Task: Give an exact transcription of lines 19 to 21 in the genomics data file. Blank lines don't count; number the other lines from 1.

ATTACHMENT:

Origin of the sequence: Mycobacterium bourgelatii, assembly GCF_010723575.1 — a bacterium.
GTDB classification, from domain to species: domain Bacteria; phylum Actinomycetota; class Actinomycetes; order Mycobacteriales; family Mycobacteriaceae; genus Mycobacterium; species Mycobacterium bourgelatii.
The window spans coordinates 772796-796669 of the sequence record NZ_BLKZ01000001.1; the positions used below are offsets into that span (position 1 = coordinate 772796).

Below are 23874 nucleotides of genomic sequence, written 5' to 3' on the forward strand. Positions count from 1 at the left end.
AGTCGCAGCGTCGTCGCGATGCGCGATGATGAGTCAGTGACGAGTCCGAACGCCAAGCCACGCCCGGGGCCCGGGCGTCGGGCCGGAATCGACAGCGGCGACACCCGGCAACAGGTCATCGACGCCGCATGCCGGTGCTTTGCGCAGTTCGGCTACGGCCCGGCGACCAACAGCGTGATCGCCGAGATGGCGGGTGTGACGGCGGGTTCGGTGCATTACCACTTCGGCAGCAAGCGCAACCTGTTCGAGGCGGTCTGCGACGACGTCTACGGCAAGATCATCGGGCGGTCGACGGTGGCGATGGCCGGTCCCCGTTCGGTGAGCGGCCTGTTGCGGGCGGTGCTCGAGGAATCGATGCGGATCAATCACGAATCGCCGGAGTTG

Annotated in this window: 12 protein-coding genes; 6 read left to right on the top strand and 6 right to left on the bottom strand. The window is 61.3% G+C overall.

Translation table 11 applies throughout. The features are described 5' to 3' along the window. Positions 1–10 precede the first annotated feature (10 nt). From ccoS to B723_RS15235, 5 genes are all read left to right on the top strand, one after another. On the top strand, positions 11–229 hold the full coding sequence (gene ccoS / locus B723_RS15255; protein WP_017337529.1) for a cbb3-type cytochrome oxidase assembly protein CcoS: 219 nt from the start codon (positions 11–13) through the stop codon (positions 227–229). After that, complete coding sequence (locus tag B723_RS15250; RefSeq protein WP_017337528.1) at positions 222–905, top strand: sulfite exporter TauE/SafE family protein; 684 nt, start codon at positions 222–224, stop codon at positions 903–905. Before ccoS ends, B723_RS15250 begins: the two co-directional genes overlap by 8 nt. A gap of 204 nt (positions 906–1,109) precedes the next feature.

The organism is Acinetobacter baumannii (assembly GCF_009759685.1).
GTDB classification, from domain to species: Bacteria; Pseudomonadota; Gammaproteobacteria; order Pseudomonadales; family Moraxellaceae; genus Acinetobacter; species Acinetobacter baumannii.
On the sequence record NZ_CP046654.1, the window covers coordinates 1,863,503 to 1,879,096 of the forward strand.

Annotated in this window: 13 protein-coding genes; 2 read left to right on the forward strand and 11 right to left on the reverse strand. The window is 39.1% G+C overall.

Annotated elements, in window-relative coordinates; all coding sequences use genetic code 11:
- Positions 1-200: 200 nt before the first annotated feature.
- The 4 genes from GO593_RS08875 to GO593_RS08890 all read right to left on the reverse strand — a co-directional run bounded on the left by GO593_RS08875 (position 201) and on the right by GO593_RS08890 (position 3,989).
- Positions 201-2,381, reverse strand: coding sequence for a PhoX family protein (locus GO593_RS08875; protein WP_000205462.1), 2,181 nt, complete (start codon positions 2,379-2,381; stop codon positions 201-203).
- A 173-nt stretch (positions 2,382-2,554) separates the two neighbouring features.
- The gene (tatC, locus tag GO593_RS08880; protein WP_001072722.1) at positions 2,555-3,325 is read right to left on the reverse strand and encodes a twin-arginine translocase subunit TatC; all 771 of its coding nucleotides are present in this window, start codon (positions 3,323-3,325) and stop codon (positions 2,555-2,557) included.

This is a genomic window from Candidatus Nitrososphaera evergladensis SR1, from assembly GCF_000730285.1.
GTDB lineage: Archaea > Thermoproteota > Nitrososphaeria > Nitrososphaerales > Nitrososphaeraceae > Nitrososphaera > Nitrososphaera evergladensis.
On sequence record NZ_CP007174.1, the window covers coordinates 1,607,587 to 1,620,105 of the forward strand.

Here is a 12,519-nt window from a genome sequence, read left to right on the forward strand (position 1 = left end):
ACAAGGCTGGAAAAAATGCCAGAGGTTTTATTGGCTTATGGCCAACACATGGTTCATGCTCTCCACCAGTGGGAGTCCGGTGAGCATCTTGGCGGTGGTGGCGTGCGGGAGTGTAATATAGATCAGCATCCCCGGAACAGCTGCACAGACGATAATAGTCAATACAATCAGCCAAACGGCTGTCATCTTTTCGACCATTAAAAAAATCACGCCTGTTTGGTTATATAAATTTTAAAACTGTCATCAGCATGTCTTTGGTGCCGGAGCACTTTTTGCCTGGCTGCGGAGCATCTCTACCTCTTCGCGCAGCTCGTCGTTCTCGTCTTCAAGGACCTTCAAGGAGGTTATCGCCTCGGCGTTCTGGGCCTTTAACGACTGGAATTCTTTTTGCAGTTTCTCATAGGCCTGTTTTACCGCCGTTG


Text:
GTDB lineage: Archaea > Thermoproteota > Nitrososphaeria > Nitrososphaerales > Nitrososphaeraceae > Nitrososphaera > Nitrososphaera evergladensis.
On sequence record NZ_CP007174.1, the window covers coordinates 1,607,587 to 1,620,105 of the forward strand.

Here is a 12,519-nt window from a genome sequence, read left to right on the forward strand (position 1 = left end):